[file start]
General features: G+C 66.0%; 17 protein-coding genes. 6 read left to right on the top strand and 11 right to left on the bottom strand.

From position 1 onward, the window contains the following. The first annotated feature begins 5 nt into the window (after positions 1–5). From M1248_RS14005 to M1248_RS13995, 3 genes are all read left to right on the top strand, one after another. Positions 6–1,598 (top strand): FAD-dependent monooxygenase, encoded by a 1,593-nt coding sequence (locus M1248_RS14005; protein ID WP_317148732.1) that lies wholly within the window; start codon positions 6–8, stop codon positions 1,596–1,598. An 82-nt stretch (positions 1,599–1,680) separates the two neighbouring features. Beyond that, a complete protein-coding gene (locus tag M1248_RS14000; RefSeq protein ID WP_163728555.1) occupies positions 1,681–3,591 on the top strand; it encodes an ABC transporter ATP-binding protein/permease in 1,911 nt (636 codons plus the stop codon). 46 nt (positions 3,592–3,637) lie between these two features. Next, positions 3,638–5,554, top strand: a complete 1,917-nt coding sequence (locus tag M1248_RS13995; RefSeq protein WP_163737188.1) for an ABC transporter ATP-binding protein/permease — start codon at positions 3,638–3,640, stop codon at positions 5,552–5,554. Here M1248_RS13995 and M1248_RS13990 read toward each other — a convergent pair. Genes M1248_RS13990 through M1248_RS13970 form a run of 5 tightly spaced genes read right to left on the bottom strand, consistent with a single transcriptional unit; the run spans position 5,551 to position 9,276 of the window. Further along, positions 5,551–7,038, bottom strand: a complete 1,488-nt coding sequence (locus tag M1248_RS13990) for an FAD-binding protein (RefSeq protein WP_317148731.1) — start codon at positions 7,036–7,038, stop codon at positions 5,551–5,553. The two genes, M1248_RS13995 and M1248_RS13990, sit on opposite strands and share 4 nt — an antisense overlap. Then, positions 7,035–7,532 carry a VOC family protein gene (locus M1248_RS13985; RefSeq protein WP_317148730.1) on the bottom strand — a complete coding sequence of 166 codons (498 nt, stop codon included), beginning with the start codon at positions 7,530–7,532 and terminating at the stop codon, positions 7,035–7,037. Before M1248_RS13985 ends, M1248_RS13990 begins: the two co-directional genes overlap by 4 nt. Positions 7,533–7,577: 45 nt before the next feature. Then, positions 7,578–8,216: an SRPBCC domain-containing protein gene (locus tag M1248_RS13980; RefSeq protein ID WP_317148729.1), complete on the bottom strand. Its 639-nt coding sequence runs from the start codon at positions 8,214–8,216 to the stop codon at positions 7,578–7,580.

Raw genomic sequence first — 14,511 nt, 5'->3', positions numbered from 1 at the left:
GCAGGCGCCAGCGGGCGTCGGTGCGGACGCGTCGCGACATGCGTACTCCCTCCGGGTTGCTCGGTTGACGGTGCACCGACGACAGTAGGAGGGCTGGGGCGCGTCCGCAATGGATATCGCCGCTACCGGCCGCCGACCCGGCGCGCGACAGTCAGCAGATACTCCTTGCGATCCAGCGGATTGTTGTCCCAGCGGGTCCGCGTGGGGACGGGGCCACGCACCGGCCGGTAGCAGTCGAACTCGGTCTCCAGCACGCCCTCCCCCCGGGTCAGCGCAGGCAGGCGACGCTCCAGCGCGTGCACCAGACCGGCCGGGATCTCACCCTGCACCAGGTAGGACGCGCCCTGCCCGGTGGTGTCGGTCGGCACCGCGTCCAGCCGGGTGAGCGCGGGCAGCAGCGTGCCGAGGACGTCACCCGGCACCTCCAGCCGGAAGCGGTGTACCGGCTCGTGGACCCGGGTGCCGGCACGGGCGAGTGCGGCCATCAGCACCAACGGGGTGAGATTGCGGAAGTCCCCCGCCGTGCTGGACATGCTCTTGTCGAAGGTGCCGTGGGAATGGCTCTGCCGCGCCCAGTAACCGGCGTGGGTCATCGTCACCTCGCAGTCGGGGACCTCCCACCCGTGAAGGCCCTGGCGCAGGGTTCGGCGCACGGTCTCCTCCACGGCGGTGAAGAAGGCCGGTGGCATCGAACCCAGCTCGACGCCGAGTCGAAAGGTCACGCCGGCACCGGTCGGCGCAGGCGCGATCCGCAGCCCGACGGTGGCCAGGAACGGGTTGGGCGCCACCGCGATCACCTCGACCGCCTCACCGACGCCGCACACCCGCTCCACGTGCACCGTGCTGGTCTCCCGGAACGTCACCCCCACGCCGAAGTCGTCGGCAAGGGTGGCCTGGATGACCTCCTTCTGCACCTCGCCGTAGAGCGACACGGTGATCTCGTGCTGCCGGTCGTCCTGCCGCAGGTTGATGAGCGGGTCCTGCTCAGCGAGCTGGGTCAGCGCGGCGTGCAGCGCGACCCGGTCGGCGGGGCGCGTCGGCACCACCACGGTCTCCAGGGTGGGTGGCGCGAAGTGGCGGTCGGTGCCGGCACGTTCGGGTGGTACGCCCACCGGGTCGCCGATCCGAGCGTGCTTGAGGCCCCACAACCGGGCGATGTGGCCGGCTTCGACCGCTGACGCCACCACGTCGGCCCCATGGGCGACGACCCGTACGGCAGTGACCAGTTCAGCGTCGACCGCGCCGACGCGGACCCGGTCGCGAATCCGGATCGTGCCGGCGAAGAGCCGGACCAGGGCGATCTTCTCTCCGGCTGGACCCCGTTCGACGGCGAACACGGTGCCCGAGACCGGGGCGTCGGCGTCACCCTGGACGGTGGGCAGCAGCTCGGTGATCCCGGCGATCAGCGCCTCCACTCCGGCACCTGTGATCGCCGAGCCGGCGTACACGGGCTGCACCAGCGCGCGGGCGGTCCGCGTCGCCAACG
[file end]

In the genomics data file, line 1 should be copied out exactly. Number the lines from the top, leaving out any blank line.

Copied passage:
General features: G+C 66.0%; 17 protein-coding genes. 6 read left to right on the top strand and 11 right to left on the bottom strand.